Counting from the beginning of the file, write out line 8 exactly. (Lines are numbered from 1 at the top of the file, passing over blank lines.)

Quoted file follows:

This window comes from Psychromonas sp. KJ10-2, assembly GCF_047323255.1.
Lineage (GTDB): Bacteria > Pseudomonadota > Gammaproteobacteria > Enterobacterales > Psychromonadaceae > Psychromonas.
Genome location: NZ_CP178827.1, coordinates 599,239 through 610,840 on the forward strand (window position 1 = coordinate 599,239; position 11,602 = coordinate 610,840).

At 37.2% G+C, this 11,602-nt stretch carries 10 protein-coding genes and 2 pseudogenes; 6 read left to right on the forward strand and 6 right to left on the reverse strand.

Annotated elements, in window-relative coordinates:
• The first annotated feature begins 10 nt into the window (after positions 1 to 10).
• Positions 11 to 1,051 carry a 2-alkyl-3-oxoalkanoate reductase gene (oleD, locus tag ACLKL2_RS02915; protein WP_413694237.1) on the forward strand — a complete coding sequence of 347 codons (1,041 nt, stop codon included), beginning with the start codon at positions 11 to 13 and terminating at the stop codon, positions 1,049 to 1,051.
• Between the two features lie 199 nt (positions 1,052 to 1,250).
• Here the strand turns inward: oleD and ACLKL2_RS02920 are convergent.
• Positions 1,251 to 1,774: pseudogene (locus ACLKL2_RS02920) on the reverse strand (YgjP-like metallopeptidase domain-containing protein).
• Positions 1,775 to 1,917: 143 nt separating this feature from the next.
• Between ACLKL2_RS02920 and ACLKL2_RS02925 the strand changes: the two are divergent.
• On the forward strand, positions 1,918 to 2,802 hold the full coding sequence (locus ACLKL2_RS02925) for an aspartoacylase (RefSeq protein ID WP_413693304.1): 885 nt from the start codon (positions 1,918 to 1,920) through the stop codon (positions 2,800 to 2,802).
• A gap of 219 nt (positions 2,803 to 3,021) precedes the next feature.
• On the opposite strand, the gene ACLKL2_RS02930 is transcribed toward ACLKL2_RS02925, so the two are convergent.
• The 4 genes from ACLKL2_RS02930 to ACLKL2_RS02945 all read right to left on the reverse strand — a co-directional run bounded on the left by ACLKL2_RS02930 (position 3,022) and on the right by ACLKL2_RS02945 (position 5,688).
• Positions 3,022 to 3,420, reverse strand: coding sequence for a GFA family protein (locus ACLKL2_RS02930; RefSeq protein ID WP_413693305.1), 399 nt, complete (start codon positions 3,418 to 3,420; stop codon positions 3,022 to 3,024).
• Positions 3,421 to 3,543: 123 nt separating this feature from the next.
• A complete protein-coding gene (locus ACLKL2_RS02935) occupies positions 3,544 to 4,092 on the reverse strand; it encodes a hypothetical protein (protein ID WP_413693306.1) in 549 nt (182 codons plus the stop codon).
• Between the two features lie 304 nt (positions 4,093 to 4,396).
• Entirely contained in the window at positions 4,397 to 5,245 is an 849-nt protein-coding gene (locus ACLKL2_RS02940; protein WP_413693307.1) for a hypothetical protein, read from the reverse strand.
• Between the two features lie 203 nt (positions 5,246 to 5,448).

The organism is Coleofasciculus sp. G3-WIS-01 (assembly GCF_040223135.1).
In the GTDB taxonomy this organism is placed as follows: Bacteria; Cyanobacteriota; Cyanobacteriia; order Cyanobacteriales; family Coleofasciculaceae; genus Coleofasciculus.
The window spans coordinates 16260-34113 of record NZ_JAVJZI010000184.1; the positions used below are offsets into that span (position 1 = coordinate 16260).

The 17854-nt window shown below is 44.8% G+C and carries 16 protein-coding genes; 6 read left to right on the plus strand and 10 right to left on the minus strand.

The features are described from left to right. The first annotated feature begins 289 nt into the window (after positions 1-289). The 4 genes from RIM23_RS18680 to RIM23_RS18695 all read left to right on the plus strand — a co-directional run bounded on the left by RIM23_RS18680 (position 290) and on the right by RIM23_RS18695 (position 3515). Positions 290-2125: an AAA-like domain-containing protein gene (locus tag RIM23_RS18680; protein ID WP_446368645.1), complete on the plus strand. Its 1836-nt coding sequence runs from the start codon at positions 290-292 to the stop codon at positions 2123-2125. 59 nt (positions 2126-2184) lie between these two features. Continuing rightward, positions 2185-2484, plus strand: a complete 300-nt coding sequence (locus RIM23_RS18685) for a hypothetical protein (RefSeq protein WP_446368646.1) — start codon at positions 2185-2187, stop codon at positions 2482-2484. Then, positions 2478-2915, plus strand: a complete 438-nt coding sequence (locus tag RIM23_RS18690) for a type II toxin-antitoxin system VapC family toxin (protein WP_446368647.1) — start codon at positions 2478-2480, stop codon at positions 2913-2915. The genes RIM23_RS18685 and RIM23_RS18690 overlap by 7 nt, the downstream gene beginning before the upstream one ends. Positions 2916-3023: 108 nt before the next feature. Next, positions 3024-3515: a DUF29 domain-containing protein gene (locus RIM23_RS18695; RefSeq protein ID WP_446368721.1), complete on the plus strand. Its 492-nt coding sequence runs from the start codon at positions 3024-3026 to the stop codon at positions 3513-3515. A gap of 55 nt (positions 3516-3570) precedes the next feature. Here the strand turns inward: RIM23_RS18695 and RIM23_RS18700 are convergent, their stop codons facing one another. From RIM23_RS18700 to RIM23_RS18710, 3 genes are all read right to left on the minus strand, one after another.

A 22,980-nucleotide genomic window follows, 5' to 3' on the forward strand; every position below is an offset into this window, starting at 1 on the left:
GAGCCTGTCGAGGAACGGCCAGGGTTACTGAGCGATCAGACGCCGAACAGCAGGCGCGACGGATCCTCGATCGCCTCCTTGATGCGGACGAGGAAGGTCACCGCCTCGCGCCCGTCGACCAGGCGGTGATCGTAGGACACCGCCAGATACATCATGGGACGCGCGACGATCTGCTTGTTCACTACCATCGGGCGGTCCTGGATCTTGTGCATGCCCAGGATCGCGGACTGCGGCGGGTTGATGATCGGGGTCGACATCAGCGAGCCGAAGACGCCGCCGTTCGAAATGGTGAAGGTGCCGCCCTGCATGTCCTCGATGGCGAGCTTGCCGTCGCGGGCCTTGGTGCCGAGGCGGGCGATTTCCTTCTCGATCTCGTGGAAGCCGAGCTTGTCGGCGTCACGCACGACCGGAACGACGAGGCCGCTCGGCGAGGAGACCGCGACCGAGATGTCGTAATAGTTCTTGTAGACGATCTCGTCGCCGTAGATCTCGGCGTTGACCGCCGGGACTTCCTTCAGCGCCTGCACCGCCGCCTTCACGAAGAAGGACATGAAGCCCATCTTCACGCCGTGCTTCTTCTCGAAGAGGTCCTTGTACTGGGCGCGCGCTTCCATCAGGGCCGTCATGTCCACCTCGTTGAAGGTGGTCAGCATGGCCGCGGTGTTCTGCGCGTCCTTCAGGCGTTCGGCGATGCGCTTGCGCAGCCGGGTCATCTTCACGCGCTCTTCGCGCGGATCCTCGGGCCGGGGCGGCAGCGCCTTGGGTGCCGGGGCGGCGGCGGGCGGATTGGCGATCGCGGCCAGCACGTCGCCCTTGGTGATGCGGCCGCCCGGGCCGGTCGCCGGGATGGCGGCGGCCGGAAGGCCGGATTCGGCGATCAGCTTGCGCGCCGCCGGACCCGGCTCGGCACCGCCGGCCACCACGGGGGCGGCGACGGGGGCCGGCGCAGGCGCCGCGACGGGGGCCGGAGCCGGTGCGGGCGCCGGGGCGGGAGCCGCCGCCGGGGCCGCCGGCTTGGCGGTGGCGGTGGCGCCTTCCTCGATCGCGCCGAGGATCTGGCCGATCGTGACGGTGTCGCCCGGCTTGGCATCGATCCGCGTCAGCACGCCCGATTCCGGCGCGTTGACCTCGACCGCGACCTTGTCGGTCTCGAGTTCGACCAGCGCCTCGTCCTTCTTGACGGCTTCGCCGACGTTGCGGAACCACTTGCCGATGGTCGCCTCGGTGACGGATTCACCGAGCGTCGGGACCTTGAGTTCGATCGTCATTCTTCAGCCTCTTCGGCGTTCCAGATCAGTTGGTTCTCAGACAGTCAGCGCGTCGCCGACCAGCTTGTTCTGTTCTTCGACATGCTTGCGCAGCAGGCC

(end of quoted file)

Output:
• Between the two features lie 199 nt (positions 1,052 to 1,250).